British Summer Fruits

Shout! Communications promoted industry body British Summer Fruits with their campaign around winter productivity in the workplace. The campaign warned of the dangers of ‘winter brain’, with over half of British workers admitting they feel less productive in the winter months according to new research.

Shout! Communications supported Red Brick Road and their client British Summer Fruits, an industry body which represents the producers of 98% of berries supplied to UK supermarkets, with a radio day talking about winter productivity.

The Project

The aim was to shed light on the changes our bodies go through during winter, while offering tips on how to best combat them. Overall, the campaign set out to encourage Brits to eat healthier and turn to fruits such as berries to get their energy in winter, rather than sugary biscuits or crisps.

New research by the industry body found British workers are a lot less productive at work in the colder months. The findings were in line with a related neuroscience study conducted in Belgium, which revealed brain activity may follow a similar pattern to Seasonal Affective Disorder, or winter blues.

The research cited issues such as darker days, colder temperatures, bad weather and general lower energy levels in the top 5 reasons as to why productivity may drop in winter.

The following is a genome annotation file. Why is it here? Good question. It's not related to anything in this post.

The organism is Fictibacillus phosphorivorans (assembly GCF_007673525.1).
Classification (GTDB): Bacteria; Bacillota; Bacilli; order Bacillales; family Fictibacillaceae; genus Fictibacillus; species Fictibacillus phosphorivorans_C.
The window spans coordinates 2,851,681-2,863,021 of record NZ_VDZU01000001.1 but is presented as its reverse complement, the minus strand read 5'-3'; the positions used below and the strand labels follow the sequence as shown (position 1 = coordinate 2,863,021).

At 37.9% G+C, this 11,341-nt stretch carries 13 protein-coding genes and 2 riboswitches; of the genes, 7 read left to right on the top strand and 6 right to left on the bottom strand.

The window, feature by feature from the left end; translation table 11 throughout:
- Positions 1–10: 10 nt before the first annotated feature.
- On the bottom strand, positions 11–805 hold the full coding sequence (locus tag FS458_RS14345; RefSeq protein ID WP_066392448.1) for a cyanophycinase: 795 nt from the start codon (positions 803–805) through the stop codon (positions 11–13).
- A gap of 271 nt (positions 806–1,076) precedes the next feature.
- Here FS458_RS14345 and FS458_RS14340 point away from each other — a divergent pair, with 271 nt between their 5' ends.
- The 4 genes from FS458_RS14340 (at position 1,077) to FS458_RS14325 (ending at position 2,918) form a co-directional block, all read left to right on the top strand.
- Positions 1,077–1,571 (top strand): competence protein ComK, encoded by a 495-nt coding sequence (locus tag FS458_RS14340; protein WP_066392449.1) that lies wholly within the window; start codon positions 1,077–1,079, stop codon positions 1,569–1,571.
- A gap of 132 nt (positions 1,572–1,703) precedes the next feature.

What We Did

Shout! Communications was tasked with securing national and regional radio coverage for the campaign. The media relations team worked hard for over a week aiming to get the best possible coverage for British Summer Fruits.

We were pitching two spokespeople for the story – food psychologist Dr Christy Fergusson and the Chairman of British Summer Fruits, Laurence Olins.


Although the research provided some good talking points the campaign did have its challenges. Broadcasters were concerned about the commercial branding and the fact they were talking about summer fruit in mid-winter. Although we were tasked with getting coverage on local as well as national radio there were no regional spokespeople or case studies; this was a particular deterrent for BBC stations.

Another issue was that the broadcast embargo was broken by online/print coverage and several stories appeared online before the radio day.


For this campaign, we secured 17 pieces of coverage in total. This included Sky News Radio, one regional BBC station and several commercial radio stations, reaching more than 4.3 million listeners in total.

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